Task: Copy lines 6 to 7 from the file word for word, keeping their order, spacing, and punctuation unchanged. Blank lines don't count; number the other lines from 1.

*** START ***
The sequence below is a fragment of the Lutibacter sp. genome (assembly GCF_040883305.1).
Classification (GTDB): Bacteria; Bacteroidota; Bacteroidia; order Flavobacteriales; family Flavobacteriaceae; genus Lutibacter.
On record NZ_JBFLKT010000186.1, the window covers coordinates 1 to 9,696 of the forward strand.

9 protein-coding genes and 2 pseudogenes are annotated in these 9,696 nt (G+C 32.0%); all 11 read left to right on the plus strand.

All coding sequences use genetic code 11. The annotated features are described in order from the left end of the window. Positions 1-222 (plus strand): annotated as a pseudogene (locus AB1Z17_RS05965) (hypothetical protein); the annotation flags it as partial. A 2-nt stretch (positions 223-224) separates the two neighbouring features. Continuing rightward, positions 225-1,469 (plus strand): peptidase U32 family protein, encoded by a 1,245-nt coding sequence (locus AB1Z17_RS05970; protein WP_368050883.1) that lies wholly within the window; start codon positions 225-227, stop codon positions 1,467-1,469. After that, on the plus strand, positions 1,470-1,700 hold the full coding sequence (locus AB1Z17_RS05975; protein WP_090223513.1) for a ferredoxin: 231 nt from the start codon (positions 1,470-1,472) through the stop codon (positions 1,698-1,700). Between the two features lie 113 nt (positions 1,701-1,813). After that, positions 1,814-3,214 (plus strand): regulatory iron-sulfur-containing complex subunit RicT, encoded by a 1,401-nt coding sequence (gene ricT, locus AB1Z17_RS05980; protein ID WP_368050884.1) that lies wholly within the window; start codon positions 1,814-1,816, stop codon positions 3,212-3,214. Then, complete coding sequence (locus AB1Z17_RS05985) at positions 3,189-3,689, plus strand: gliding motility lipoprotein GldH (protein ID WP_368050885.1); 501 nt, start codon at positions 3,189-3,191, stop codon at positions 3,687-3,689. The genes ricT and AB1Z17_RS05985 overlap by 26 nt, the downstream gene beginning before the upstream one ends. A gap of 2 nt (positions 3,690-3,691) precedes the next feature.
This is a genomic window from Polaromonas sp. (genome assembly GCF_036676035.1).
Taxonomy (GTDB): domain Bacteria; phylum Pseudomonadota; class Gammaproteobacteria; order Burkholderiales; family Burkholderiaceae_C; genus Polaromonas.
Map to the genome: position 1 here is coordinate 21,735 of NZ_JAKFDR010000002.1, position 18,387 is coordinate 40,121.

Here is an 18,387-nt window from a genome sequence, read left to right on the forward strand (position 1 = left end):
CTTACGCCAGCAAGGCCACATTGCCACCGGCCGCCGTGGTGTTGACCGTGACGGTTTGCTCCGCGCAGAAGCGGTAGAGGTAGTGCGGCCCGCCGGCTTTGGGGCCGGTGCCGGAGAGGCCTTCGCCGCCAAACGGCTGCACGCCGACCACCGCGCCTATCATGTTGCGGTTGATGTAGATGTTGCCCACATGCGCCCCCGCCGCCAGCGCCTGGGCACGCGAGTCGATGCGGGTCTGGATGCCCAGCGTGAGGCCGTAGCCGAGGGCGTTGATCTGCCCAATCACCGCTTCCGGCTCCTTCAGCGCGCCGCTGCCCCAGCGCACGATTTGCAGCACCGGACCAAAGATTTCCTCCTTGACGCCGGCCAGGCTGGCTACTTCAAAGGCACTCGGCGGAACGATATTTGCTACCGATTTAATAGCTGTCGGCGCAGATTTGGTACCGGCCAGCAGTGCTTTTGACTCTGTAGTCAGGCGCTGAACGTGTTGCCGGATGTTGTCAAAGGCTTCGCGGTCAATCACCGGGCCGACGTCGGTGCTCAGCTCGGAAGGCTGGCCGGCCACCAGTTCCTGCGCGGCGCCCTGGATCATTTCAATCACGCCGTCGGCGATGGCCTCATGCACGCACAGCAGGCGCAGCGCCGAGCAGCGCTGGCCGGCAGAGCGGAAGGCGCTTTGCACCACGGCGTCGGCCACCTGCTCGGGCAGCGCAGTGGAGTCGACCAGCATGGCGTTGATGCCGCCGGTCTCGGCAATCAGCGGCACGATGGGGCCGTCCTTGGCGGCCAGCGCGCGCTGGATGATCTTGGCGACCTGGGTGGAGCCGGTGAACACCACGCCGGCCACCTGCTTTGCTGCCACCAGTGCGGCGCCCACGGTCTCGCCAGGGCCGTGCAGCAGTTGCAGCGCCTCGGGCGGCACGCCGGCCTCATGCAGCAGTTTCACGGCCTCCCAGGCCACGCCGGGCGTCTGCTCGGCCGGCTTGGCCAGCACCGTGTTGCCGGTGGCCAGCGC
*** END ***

This is a genomic window from Polaromonas sp. (genome assembly GCF_036676035.1).
Taxonomy (GTDB): domain Bacteria; phylum Pseudomonadota; class Gammaproteobacteria; order Burkholderiales; family Burkholderiaceae_C; genus Polaromonas.